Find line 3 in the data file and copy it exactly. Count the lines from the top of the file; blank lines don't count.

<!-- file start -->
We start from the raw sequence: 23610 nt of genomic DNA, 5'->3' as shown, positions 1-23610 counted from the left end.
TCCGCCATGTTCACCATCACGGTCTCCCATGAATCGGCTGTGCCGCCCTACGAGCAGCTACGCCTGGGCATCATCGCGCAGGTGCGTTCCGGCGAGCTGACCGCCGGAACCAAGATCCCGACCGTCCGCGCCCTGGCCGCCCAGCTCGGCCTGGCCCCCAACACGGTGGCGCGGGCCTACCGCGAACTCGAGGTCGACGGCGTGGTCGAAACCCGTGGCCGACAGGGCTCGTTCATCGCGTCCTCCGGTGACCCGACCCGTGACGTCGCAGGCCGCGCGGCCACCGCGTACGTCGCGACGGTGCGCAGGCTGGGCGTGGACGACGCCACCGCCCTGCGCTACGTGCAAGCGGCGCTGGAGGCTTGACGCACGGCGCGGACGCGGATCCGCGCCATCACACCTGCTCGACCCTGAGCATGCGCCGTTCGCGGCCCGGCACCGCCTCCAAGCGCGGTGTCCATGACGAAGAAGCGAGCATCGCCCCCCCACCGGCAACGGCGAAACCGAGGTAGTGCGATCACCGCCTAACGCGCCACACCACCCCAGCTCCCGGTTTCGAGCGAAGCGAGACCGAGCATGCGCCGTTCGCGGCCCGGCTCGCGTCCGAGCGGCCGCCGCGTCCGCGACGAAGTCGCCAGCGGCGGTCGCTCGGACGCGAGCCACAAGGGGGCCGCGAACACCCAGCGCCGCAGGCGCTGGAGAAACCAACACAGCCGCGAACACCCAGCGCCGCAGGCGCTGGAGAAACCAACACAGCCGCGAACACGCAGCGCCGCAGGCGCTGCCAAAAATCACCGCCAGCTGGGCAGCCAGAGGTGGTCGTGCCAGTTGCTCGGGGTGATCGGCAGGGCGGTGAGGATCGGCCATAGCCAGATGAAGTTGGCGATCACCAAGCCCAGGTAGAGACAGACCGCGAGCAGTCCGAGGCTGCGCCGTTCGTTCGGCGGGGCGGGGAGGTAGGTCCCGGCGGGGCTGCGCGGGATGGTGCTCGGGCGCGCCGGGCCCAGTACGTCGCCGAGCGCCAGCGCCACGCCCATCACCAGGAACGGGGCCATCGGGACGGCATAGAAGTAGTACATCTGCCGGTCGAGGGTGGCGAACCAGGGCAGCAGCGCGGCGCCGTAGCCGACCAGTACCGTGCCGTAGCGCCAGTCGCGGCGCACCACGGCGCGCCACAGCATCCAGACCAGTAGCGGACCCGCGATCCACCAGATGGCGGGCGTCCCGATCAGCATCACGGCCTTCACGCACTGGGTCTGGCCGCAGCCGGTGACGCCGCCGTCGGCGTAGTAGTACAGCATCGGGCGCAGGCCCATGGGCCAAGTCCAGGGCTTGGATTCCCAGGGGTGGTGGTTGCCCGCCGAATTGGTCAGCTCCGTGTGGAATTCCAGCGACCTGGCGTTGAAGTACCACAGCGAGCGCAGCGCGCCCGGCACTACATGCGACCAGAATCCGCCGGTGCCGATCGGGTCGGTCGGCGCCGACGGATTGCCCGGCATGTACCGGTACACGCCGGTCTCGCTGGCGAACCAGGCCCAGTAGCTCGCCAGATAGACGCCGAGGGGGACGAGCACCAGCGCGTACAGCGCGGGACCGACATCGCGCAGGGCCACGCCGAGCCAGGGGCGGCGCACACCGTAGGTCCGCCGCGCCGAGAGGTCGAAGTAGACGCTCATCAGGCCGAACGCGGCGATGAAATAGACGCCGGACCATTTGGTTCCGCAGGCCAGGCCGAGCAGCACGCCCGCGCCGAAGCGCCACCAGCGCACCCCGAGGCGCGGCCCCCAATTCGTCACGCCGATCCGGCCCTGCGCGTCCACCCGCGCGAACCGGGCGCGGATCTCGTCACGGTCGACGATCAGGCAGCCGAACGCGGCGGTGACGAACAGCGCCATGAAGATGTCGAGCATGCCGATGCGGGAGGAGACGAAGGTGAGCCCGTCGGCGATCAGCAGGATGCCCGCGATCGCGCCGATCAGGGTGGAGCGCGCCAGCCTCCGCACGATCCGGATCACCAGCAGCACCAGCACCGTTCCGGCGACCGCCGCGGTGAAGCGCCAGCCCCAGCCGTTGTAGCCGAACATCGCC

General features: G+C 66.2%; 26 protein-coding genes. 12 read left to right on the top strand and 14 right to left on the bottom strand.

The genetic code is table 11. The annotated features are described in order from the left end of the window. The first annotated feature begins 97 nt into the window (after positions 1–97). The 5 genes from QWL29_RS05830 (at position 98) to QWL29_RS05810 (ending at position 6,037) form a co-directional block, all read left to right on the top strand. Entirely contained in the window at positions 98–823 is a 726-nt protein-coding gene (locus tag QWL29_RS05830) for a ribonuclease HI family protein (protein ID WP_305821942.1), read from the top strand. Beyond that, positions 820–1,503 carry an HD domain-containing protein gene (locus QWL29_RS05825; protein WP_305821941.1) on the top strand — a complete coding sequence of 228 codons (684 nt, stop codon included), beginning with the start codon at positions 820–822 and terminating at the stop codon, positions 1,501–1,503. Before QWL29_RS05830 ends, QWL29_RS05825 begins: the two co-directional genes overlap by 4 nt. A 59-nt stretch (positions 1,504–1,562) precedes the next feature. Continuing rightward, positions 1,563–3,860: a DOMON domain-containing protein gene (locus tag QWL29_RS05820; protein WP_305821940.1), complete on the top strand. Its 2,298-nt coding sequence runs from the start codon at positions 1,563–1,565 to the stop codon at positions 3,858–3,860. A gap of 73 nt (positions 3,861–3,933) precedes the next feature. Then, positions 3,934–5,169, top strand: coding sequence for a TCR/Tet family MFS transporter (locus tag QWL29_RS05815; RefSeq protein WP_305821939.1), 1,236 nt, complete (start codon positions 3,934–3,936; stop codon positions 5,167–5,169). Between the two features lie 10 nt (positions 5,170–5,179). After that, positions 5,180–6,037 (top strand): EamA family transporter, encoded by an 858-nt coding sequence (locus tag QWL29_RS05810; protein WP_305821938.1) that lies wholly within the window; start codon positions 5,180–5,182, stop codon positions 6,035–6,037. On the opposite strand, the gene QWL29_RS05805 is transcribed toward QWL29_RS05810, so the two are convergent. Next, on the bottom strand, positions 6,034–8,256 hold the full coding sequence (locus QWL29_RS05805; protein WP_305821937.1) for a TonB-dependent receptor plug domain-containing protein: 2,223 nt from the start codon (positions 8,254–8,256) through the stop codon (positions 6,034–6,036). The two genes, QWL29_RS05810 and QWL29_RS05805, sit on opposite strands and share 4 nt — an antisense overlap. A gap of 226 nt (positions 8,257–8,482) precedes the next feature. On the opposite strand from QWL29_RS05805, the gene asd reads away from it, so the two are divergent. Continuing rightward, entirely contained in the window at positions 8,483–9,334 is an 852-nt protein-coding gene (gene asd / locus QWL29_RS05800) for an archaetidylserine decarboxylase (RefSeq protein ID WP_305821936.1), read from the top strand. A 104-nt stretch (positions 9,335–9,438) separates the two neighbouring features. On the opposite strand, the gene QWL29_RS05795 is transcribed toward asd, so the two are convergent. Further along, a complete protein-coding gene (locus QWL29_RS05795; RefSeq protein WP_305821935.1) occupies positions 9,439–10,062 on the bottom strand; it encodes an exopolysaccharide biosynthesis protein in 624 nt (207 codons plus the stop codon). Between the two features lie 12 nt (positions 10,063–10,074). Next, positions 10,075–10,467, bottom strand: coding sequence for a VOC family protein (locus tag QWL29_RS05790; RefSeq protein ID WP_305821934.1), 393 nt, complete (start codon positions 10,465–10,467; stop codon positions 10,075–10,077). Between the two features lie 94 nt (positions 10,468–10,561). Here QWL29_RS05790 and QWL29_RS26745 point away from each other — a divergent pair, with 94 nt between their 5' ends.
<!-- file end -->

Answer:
General features: G+C 66.2%; 26 protein-coding genes. 12 read left to right on the top strand and 14 right to left on the bottom strand.